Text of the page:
The Coconut Oil Craze – Should You Eat It Or Not?
Coconut oil has grown in popularity in recent years, among claims that it can do everything from supporting weight loss to slowing the progression of Alzheimer’s disease.
But what exactly is it about coconut oil that makes it healthy? And which type is best?
Let’s dive into some of the fascinating research and find out.
Coconut oil contains a unique type of fat
Coconut oil is fat and contains the same 9 calories per gram as other fats.
It is extracted from the “meat” of the coconut. Coconut oil is a white solid at room temperature and easily melts into a clear liquid on a hot day.
The idea of adding coconut oil to your diet is NOT to add on to what you already eat but to substitute it for some of the (possibly) less healthy fats you may be eating now.
And here’s why – Because not all calories or fats are created equal.
Coconut oil contains a unique type of fat known as “Medium Chain Triglycerides” (MCTs). In fact, 65% of the fat in coconut oil are these MCTs.
What makes MCTs unique is how your body metabolizes them; they’re easily absorbed into the bloodstream by your gut, where they go straight to the liver, and they’re burned for fuel or converted into “ketones.”
This metabolic process, unique to MCTs, is what sets coconut oil apart from other fats.
Coconut oil MCTs may help with fat loss
Coconut oil’s MCTs have been shown to have a few different fat loss benefits.
First, it can help to increase feelings of fullness, which can lead to a natural reduction in the amount of food you eat.
Second, because of their unique metabolic route, MCTs can also increase the number of calories you burn; this happens when you compare the calories burned after eating the same amount of other fats.
In fact, a few studies show that coconut oil may increase the number of calories you burn by as much as 5%.
Third, some studies show that eating coconut oil can help reduce belly fat (a.k.a. “waist circumference”).
Just remember not to add coconut oil to your diet without reducing other fats and oils!
How much coconut oil should I eat?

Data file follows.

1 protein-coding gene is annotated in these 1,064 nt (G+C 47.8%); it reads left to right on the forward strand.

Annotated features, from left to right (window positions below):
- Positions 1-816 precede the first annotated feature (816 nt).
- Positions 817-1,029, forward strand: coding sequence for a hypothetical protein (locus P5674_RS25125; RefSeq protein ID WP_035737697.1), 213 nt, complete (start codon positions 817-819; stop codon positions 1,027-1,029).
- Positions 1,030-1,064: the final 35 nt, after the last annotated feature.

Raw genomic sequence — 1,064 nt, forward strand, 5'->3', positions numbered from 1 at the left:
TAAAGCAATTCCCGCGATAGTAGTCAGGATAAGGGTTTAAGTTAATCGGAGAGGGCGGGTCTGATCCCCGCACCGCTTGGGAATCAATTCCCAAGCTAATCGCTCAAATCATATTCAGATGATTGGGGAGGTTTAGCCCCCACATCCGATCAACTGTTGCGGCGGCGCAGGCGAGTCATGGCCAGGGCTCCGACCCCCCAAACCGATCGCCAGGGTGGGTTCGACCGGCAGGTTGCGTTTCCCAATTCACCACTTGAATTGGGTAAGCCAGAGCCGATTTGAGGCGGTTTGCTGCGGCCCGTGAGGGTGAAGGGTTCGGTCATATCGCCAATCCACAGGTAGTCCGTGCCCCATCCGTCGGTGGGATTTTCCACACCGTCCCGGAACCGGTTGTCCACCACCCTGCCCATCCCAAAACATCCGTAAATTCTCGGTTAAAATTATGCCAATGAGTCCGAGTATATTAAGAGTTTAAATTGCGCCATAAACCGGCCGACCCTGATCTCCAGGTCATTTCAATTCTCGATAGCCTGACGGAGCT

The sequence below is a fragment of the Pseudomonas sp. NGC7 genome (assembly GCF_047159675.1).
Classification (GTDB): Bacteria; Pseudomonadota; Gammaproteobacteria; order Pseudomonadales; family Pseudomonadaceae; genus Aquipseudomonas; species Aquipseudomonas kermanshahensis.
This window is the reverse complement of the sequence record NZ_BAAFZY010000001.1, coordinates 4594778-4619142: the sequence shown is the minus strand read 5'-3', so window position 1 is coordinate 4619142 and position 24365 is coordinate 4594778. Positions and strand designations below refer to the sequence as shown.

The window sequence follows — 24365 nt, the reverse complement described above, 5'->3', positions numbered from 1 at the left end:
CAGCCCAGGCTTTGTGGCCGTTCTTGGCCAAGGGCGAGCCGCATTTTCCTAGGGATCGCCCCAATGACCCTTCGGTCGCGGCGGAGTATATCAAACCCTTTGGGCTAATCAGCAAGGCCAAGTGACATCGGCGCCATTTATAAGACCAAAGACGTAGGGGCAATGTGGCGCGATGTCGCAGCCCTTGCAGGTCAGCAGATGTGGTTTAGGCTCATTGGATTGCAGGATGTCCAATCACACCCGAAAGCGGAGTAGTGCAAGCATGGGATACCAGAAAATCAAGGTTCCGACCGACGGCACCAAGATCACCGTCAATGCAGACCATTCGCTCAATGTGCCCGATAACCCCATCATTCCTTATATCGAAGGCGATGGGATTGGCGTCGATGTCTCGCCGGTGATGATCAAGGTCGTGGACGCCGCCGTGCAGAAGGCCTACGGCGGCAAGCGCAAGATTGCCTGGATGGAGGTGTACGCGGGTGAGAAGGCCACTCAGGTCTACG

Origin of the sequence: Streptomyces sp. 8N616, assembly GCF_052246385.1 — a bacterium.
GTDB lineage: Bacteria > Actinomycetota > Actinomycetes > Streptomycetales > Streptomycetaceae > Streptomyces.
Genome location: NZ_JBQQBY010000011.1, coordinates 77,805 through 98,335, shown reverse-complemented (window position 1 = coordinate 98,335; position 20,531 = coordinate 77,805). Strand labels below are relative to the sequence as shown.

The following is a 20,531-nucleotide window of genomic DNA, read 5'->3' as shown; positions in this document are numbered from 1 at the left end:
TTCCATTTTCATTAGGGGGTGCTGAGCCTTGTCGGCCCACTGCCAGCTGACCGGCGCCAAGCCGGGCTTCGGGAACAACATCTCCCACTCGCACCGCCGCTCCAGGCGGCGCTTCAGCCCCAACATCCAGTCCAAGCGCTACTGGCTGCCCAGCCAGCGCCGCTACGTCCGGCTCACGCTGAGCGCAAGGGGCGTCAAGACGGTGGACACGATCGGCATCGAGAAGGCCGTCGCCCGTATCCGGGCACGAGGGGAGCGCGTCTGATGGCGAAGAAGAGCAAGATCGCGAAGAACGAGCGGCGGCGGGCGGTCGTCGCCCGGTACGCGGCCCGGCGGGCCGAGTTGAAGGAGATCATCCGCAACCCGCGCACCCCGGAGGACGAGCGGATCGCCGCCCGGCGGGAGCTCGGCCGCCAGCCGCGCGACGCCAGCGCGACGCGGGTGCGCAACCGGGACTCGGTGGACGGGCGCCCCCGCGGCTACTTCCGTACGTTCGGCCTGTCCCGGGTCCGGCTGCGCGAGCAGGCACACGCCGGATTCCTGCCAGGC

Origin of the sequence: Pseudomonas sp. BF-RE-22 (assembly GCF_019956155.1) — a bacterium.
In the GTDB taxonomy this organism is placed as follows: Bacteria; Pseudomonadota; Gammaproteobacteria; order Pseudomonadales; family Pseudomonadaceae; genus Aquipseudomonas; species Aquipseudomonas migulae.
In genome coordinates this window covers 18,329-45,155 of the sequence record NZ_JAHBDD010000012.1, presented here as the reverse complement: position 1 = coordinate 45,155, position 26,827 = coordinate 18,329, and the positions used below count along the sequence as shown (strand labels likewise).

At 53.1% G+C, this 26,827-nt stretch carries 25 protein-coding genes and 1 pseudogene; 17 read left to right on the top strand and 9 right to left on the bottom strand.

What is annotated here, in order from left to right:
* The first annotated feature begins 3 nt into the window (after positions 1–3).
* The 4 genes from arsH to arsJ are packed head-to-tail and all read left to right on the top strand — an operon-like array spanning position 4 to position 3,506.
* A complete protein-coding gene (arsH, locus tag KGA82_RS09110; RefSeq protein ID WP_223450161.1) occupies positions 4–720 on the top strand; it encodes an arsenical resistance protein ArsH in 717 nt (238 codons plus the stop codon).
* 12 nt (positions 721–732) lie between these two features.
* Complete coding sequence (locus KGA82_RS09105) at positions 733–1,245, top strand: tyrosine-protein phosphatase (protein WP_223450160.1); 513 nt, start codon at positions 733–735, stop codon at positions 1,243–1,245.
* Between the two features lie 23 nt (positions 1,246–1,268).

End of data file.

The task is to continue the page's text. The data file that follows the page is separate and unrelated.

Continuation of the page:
Many of the studies that showed increased fullness, increased metabolism, and reduced belly fat only used about 2 tablespoons per day.
You probably don’t need any more than that.
What kind of coconut oil is the best?
There are so many coconut oil options available in grocery stores these days
that it can make it difficult to know which is best.
I recommend you stay away from “refined” ones, and opt for “virgin” coconut oil. That is because it is processed at lower temperatures and avoids some of the chemical solvents used in the refining process; this helps to preserve more of the oil’s natural health-promoting antioxidants.
Pro Tip: Always (and I mean ALWAYS) avoid “hydrogenated” coconut oil. It can be a health nightmare because it contains the infamous “trans fats.”
One thing you should also consider is that each oil has a specific high temperature that you should avoid surpassing (e.g. its “smoke point”). For virgin coconut oil, that temperature is 350F. That means you can safely use it on the stovetop on a low-medium setting, as well as in most baking.
Substitute some of the fat you eat with virgin coconut oil; this may help promote weight loss by naturally helping you to eat less, as well as slightly increasing your metabolism.
Oh, and it tastes great too!
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Great article Liat. Thank you for it.
You are welcome:)